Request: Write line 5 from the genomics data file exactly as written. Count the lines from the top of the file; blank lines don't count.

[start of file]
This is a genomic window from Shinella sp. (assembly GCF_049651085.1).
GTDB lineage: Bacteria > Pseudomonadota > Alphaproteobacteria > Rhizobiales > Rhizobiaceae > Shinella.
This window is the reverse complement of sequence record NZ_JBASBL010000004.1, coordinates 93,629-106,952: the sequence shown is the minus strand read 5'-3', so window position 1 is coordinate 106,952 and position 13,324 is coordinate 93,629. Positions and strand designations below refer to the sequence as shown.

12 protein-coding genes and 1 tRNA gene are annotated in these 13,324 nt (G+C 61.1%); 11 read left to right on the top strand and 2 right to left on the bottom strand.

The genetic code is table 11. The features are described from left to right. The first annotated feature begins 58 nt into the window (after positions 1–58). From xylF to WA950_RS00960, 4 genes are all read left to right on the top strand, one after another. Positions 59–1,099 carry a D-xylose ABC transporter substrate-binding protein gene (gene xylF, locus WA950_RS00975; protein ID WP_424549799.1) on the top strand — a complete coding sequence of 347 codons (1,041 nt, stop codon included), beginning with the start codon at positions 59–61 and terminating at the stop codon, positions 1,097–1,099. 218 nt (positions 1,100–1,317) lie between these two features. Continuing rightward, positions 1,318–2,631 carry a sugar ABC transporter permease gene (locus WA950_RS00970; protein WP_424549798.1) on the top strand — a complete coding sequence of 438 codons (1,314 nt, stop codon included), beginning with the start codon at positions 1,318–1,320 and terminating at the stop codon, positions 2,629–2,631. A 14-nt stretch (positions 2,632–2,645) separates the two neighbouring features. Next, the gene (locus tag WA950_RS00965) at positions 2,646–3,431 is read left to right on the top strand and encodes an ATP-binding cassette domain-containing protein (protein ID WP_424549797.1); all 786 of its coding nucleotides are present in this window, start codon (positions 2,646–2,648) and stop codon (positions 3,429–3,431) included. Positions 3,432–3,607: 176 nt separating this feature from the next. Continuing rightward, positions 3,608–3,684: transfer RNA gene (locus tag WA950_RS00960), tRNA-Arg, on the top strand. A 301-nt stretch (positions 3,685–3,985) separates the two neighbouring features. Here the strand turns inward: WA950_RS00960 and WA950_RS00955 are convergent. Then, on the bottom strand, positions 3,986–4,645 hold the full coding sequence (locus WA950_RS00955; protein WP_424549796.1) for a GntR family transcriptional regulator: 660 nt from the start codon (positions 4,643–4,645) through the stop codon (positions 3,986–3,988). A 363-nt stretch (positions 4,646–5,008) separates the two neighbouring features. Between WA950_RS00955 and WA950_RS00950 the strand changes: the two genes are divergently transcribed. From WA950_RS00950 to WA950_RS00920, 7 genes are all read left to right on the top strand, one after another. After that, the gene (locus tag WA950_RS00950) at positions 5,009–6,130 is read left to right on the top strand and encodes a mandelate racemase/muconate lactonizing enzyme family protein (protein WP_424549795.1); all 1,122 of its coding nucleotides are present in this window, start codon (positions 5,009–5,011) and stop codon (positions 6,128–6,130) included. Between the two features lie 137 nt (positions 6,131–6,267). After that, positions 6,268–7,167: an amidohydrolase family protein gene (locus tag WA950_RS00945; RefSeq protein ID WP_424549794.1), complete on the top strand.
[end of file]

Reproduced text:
The genetic code is table 11. The features are described from left to right. The first annotated feature begins 58 nt into the window (after positions 1–58). From xylF to WA950_RS00960, 4 genes are all read left to right on the top strand, one after another. Positions 59–1,099 carry a D-xylose ABC transporter substrate-binding protein gene (gene xylF, locus WA950_RS00975; protein ID WP_424549799.1) on the top strand — a complete coding sequence of 347 codons (1,041 nt, stop codon included), beginning with the start codon at positions 59–61 and terminating at the stop codon, positions 1,097–1,099. 218 nt (positions 1,100–1,317) lie between these two features. Continuing rightward, positions 1,318–2,631 carry a sugar ABC transporter permease gene (locus WA950_RS00970; protein WP_424549798.1) on the top strand — a complete coding sequence of 438 codons (1,314 nt, stop codon included), beginning with the start codon at positions 1,318–1,320 and terminating at the stop codon, positions 2,629–2,631. A 14-nt stretch (positions 2,632–2,645) separates the two neighbouring features. Next, the gene (locus tag WA950_RS00965) at positions 2,646–3,431 is read left to right on the top strand and encodes an ATP-binding cassette domain-containing protein (protein ID WP_424549797.1); all 786 of its coding nucleotides are present in this window, start codon (positions 2,646–2,648) and stop codon (positions 3,429–3,431) included. Positions 3,432–3,607: 176 nt separating this feature from the next. Continuing rightward, positions 3,608–3,684: transfer RNA gene (locus tag WA950_RS00960), tRNA-Arg, on the top strand. A 301-nt stretch (positions 3,685–3,985) separates the two neighbouring features. Here the strand turns inward: WA950_RS00960 and WA950_RS00955 are convergent. Then, on the bottom strand, positions 3,986–4,645 hold the full coding sequence (locus WA950_RS00955; protein WP_424549796.1) for a GntR family transcriptional regulator: 660 nt from the start codon (positions 4,643–4,645) through the stop codon (positions 3,986–3,988). A 363-nt stretch (positions 4,646–5,008) separates the two neighbouring features. Between WA950_RS00955 and WA950_RS00950 the strand changes: the two genes are divergently transcribed. From WA950_RS00950 to WA950_RS00920, 7 genes are all read left to right on the top strand, one after another. After that, the gene (locus tag WA950_RS00950) at positions 5,009–6,130 is read left to right on the top strand and encodes a mandelate racemase/muconate lactonizing enzyme family protein (protein WP_424549795.1); all 1,122 of its coding nucleotides are present in this window, start codon (positions 5,009–5,011) and stop codon (positions 6,128–6,130) included. Between the two features lie 137 nt (positions 6,131–6,267). After that, positions 6,268–7,167: an amidohydrolase family protein gene (locus tag WA950_RS00945; RefSeq protein ID WP_424549794.1), complete on the top strand.